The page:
Hamilton County to benefit from ICE strategy to enhance the
identification, removal of criminal aliens
Uses biometrics to prioritize immigration enforcement actions against convicted criminal aliens
CINCINNATI- On Tuesday, U.S. Immigration and Customs Enforcement (ICE) began using a new biometric information sharing capability in Hamilton County that helps federal immigration officials identify aliens, both lawfully and unlawfully present in the United States, who are booked into local law enforcement's custody for a crime. This capability is part of Secure Communities-ICE's comprehensive strategy to improve
and modernize the identification and removal of criminal aliens from the United States.
Previously, fingerprint-based biometric records were taken of individuals charged with a crime and booked into custody and checked for criminal history information against the Department of Justice's (DOJ) Integrated Automated Fingerprint Identification System (IAFIS). Now, through enhanced information sharing between DOJ and the Department of Homeland Security (DHS), fingerprint information submitted through the state to the FBI will be automatically checked against both the FBI criminal history records in IAFIS and the biometrics-based immigration records in DHS's Automated Biometric Identification System (IDENT).
If fingerprints match those of someone in DHS's biometric system, the new automated process notifies ICE.
ICE evaluates each case to determine the individual's immigration status and takes appropriate enforcementaction. This includes aliens who are in lawful status and those who are present without lawful authority. Once identified through fingerprint matching, ICE will respond with a priority placed on aliens convicted of the most serious offenses first-such as those with convictions for major drug offenses, murder, rape and kidnapping.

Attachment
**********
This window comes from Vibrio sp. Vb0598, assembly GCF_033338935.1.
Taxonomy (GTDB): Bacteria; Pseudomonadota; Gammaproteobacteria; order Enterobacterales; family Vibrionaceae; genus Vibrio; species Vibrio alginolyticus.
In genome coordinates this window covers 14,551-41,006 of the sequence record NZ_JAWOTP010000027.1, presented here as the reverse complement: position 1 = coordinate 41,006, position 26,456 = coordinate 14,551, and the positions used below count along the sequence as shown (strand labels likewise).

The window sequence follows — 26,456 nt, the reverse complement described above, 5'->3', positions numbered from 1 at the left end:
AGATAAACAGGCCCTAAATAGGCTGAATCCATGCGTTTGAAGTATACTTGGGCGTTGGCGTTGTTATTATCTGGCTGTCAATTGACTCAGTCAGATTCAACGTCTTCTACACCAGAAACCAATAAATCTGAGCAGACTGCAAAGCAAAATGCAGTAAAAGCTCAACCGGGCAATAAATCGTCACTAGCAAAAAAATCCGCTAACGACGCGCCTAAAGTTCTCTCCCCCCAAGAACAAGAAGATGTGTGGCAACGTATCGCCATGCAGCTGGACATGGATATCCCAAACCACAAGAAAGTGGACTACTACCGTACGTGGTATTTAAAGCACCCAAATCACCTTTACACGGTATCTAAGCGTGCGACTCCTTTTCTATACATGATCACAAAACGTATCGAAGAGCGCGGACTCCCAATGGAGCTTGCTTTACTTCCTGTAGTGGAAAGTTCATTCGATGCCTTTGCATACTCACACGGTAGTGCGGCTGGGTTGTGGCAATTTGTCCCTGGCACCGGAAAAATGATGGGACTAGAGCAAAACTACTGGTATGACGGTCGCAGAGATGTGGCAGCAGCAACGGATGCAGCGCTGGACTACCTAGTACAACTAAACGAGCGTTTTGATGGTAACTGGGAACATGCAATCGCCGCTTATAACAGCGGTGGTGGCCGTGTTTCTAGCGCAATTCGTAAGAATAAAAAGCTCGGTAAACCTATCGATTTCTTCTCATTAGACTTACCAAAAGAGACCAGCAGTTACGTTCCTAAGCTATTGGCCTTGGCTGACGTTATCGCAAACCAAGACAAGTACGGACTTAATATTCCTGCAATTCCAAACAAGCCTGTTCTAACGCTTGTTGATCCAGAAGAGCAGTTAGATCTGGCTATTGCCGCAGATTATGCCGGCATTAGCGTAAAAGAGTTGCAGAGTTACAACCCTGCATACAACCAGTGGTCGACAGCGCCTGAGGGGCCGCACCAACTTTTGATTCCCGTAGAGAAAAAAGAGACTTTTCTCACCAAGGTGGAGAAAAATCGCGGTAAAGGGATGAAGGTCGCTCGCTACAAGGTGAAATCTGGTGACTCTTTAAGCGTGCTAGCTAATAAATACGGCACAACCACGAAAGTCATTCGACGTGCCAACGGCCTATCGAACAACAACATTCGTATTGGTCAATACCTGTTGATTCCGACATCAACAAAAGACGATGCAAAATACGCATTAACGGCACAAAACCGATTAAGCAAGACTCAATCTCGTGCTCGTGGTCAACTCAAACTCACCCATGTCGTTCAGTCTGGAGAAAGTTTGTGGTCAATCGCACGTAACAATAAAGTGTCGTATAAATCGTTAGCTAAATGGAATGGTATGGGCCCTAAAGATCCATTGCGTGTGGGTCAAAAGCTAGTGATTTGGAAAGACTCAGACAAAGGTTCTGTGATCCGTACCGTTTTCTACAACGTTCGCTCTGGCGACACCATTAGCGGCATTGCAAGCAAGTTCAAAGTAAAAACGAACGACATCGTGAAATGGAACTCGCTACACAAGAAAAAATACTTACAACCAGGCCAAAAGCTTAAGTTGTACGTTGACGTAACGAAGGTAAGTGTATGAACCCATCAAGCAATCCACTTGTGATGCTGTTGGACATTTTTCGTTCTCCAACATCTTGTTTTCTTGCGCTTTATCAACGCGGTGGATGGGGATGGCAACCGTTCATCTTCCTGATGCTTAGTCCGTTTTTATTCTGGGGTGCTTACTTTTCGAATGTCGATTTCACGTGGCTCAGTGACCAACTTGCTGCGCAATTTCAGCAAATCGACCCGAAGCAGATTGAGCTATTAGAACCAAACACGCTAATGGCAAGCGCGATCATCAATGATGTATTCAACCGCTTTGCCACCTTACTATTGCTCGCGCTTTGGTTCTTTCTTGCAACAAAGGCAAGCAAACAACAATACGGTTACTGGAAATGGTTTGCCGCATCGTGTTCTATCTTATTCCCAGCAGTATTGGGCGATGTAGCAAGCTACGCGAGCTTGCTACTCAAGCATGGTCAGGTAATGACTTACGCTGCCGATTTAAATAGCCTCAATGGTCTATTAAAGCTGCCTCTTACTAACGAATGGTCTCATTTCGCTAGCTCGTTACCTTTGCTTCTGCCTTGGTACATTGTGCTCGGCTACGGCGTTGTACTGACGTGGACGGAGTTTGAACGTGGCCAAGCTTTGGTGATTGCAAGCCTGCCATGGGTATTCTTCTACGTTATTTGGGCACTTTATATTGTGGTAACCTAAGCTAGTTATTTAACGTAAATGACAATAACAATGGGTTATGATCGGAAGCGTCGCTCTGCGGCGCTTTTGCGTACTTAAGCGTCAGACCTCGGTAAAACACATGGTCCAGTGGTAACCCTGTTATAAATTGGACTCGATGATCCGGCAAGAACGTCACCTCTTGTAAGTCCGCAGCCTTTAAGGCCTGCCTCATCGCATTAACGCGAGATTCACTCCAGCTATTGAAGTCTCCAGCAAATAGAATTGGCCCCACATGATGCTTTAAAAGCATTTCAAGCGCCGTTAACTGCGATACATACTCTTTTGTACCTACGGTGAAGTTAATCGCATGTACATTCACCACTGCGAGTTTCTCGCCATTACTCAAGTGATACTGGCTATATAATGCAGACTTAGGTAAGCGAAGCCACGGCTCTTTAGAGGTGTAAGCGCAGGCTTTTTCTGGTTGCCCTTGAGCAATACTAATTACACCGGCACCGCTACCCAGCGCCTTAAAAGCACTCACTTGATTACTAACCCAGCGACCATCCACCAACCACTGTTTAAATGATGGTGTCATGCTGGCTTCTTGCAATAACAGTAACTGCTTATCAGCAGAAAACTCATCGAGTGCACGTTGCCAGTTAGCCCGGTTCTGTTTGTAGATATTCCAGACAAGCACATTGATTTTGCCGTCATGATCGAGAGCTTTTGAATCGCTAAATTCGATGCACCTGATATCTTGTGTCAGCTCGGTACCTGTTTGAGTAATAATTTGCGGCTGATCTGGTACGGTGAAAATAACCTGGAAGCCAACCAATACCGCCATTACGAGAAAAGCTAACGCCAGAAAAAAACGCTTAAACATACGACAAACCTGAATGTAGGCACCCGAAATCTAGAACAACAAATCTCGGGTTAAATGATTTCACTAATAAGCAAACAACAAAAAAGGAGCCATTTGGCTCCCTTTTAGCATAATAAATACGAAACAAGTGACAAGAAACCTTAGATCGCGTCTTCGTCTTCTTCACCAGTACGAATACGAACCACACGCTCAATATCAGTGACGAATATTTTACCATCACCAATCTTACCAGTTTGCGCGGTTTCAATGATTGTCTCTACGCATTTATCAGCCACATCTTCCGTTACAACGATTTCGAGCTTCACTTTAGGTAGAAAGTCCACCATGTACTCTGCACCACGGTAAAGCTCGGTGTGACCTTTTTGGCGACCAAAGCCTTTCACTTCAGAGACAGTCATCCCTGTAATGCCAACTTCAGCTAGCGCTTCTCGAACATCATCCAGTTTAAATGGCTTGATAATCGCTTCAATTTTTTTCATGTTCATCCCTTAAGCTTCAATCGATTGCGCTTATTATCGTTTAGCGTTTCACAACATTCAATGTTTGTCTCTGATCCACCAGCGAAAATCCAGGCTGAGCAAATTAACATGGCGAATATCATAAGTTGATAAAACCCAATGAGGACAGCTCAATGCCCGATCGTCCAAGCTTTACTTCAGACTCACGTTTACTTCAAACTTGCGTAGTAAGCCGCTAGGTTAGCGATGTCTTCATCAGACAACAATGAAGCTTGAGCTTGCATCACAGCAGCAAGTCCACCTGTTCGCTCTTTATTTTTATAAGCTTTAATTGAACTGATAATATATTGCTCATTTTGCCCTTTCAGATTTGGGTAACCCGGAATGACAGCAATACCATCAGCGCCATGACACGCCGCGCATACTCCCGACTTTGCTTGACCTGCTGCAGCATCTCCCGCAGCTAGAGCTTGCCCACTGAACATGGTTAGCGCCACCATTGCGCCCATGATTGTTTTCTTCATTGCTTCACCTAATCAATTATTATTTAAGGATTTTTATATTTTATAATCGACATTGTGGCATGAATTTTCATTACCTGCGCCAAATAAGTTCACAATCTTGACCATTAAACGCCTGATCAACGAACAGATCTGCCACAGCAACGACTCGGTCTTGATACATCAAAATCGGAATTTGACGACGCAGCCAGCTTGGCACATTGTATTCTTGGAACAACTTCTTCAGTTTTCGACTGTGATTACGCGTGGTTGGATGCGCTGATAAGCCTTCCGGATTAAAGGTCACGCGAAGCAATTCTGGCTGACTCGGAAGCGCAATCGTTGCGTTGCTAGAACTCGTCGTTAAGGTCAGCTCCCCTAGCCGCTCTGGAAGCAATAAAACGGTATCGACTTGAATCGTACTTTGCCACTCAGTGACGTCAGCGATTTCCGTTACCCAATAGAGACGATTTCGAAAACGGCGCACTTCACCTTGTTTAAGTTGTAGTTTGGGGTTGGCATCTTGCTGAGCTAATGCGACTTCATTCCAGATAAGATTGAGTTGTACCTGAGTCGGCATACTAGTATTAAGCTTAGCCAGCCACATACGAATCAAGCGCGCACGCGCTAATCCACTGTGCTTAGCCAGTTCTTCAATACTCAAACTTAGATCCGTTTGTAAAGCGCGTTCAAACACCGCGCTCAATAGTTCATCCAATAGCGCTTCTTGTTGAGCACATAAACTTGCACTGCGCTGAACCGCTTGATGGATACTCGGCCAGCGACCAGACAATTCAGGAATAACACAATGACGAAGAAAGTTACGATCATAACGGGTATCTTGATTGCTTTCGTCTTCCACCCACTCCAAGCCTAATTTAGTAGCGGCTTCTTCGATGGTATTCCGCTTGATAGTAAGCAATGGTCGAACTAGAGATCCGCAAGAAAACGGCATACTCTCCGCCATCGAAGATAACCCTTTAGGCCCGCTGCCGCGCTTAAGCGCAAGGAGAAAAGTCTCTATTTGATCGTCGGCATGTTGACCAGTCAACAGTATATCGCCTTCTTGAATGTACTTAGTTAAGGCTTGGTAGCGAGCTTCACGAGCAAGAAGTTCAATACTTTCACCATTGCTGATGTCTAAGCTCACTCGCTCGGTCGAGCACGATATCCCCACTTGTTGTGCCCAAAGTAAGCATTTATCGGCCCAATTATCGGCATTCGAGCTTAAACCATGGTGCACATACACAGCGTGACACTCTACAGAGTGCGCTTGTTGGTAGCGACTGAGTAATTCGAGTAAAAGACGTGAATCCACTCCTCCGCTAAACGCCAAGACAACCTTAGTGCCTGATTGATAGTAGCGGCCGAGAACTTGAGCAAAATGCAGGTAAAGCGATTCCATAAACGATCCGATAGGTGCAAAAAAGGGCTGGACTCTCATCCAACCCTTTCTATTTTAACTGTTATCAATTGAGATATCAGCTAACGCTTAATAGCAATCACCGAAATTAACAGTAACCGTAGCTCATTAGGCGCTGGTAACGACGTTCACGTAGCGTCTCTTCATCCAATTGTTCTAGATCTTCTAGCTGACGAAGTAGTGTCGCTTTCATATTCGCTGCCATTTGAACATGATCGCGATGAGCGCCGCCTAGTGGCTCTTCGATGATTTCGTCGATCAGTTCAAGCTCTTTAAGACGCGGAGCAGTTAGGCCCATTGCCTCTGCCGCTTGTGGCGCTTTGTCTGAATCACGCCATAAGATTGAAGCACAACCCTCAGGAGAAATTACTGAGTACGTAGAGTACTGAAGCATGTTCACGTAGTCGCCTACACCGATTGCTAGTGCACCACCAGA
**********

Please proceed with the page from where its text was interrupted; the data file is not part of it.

"The Secure Communities strategy provides ICE with an effective tool to identify criminal aliens in localcustody," said Secure Communities Executive Director David Venturella. "Enhancing public safety is at the core of ICE's mission. Our goal is to use biometric information sharing to remove criminal aliens, preventingthem from being released back into the community, with little or no additional burden on our law enforcement.
With the expansion of the biometric information sharing capability to Hamilton, ICE is now using it in five Ohio jurisdictions, including Butler, Cuyahoga, Franklin and Montgomery counties. Across the country, ICE is using this capability in 467 jurisdictions in 26 states. ICE expects to make it available in jurisdictions
nationwide by 2013.
The ability for local law enforcement to run fingerprints against the ICE database is a critical tool in protecting our streets and neighborhoods," Hamilton County Sheriff Simon L. Leis, Jr., said. "Aliens illegally
in our country committing crimes in our communities is unacceptable. We are happy to work with ICE to identify those illegal aliens in a streamlined fashion and expedite their removal."
Since ICE began using this enhanced information sharing capability in October 2008, immigration officers have removed from the United States more than 9,800 criminal aliens convicted of Level 1 crimes, such as murder, rape and kidnapping. Additionally, ICE has removed more than 24,800 criminal aliens convicted of level 2 and 3 crimes, including burglary and serious property crimes, which account for the majority of crimes committed by aliens. ICE does not regard aliens charged with, but not yet convicted of crimes, as "criminal aliens." Instead, a "criminal alien" is an alien convicted of a crime. In accordance with the Immigration and Nationality Act, ICE continues to take action on aliens subject to removal as resources permit.
The IDENT system is maintained by DHS's US-VISIT program and IAFIS is maintained by the FBI's Criminal Justice Information Services (CJIS).
"US VISIT is proud to support ICE, helping provide decision makers with comprehensive, reliable information when and where they need it," said US-VISIT Director Robert Mocny. "By enhancing the interoperability of DHS's and the FBI's biometric systems, we are able to give federal, state and local decision makers information that helps them better protect our communities and our nation.""Under this plan, ICE will be utilizing FBI system enhancements that allow improved information sharing at the state and local law enforcement level based on positive identification of incarcerated criminal aliens," said Daniel D. Roberts, assistant director of the FBI's CJIS Division. "Additionally, ICE and the FBI are working together to take advantage of the strong relationships already forged between the FBI and state and local law enforcement necessary to assist ICE in achieving its goals." For more information, visit